My point is that for a student with grades outside the top 10-15%, it doesn't make a difference if there are 30, 40, or 50+ firms going to campus to recruit at OCI. Those students won't be getting those jobs anyway, so it doesn't matter. Many tier 2/3/4 state law schools don't have that many NALP firms coming to campus, but most of them will provide better options for an in-stater vs. moving across the country to attend a school like Cardozo.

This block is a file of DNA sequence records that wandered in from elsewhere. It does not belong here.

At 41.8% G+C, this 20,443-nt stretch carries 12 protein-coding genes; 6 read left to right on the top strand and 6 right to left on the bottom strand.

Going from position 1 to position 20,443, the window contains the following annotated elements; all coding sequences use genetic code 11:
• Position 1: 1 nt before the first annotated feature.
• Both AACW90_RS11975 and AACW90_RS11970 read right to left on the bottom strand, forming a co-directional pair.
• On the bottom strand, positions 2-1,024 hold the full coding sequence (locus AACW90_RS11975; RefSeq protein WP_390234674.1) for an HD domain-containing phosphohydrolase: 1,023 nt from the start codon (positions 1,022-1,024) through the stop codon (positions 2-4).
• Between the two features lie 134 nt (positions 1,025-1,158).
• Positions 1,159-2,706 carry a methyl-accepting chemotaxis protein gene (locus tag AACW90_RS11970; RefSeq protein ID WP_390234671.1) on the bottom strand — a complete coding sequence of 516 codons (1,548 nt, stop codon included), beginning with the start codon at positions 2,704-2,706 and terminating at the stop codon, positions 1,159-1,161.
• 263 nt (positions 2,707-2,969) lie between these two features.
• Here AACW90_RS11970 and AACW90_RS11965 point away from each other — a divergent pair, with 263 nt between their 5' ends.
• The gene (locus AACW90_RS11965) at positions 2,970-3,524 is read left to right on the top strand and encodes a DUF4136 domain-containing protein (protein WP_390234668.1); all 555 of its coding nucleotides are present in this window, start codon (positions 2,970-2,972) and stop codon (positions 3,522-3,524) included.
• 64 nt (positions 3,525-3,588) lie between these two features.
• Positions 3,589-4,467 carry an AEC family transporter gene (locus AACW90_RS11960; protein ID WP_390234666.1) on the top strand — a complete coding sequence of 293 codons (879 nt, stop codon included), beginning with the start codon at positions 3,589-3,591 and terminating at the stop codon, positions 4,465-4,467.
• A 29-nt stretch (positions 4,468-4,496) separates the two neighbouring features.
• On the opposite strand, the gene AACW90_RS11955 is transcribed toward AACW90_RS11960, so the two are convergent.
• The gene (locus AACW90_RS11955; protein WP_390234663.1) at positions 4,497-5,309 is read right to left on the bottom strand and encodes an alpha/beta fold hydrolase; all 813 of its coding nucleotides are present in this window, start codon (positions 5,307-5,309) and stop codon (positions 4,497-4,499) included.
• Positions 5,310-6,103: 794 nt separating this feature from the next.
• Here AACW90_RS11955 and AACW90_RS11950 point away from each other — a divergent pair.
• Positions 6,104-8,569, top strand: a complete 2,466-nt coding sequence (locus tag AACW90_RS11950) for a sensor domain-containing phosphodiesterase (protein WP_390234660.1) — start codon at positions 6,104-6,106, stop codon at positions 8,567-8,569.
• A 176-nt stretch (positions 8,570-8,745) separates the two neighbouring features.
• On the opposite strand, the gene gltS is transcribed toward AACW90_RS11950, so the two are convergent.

My sincere apologies if I did not make myself clear. I was referring to NALP as a great tool for gaugeing the desirability of students from a particular law school vs. those from a competing law school, to a particular market. The presence of many firms at OCI implies a heightened level of desirability in that specific region (including, in large part, a heightened level of interest from non-OCI firms). Best,Kriswww.alchemyprep.com